Searching over 5,500,000 cases.


searching
Buy This Entire Record For $7.95

Download the entire decision to receive the complete text, official citation,
docket number, dissents and concurrences, and footnotes for this case.

Learn more about what you receive with purchase of this case.

Federal Housing Finance Agency, Etc v. Sg Americas

November 27, 2012

FEDERAL HOUSING FINANCE AGENCY, ETC., PLAINTIFF,
v.
SG AMERICAS, INC., ET AL.,
DEFENDANTS.



The opinion of the court was delivered by: Denise Cote, District Judge:

OPINION & ORDER

This is one of sixteen actions currently before this Court in which the Federal Housing Finance Agency ("FHFA" or "the Agency"), as conservator for Fannie Mae and Freddie Mac (together, the "Government Sponsored Enterprises" or "GSEs"), alleges misconduct on the part of the nation's largest financial institutions in connection with the offer and sale of certain mortgage-backed securities purchased by the GSEs in the period between 2005 and 2007.*fn1 As amended, the complaints in each of the FHFA actions assert that the Offering Documents used to market and sell Residential Mortgage-Backed Securities ("RMBS") to the GSEs during the relevant period contained material misstatements or omissions with respect to the owner-occupancy status, loan-to-value ("LTV") ratio, and underwriting standards that characterized the underlying mortgages. On the basis of these allegations, the complaints assert claims under Sections 11, 12(a)(2), and 15 of the Securities Act of 1933, 15 U.S.C. §§ 77k, l(a)(2), o; the Virginia Securities Act, VA Code Ann. § 13.1-522(A)(ii), (C); and the District of Columbia Securities Act, D.C. Code § 31-5606.05(a)(1)(B), (c). In six of the cases, though not this one, the Agency has also asserted claims of fraud and aiding and abetting fraud against the certain entity defendants under the common law of New York State (the "Fraud Claim Cases").*fn2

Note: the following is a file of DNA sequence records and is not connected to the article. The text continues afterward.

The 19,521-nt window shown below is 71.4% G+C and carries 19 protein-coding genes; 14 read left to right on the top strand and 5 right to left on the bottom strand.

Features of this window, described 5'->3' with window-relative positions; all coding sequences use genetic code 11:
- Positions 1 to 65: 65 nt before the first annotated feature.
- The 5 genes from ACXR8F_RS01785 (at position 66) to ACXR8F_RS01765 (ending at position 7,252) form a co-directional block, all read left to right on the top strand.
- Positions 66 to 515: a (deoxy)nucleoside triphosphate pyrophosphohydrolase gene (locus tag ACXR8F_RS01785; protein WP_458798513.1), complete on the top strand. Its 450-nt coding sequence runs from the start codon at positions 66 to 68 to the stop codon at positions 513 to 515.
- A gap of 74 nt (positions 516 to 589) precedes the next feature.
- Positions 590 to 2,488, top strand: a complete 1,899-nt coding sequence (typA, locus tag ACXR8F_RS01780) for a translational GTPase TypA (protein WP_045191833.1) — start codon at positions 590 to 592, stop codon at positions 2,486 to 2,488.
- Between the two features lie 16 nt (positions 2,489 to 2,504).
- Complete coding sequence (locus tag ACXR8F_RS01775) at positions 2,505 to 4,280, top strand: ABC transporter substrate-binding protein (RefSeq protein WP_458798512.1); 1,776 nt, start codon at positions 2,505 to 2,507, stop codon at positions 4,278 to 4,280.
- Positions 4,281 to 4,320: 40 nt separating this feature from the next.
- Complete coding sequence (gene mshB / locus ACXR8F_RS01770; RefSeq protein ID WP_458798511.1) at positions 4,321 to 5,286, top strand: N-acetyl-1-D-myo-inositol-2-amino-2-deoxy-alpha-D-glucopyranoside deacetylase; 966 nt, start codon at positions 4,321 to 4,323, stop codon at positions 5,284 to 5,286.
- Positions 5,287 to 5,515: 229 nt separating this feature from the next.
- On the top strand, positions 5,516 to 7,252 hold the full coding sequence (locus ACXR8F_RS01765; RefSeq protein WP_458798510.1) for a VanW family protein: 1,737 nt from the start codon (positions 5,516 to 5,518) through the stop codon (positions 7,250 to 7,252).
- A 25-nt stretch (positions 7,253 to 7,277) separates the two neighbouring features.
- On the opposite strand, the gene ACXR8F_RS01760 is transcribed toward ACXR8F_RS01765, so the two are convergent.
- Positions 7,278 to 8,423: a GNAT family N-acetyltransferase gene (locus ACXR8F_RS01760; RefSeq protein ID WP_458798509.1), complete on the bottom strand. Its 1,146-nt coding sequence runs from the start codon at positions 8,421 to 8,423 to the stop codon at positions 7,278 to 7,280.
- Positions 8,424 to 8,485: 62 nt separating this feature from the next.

The Court has already issued several Opinions addressing motions to dismiss in other cases brought by the FHFA.*fn3

Familiarity with those Opinions is assumed; all capitalized terms have the meanings previously assigned to them.

Following this Court's decision of the motion to dismiss in FHFA v. UBS, discovery began in all of the coordinated cases. Briefing of defendants' motions to dismiss in the remaining fifteen cases has occurred in two phases, with the motions in

Fraud Claim Cases becoming fully submitted on October 11, 2012. The motions in this case and the remaining eight cases were fully submitted November 9, 2012. Depositions are to begin in all cases in January 2013, and all fact and expert discovery in this matter must be concluded by December 6, 2013. Trial in this matter is scheduled to begin in January 2015 as part of the fourth tranche of trials in these coordinated actions.

This case concerns three RMBS Certificates allegedly purchased by the GSEs in 2006. Each of the GSE Certificates was issued pursuant to one of two shelf-registration statements. The lead defendant is SG Americas ("SG"). Several corporate affiliates of SG and four associated individuals are also defendants. SG affiliates served as co-lead underwriter, depositor and issuer for each of the three securitizations at issue. Each individual defendant signed one or more of the shelf-registration statements. Defendant Deutsche Bank Securities served as co-lead underwriter with SG for two of the securitizations. Defendant J.P. Morgan Securities, LLC is sued as a successor-in-interest to Bear Stearns & Co. Inc., which co-lead underwrote one of them.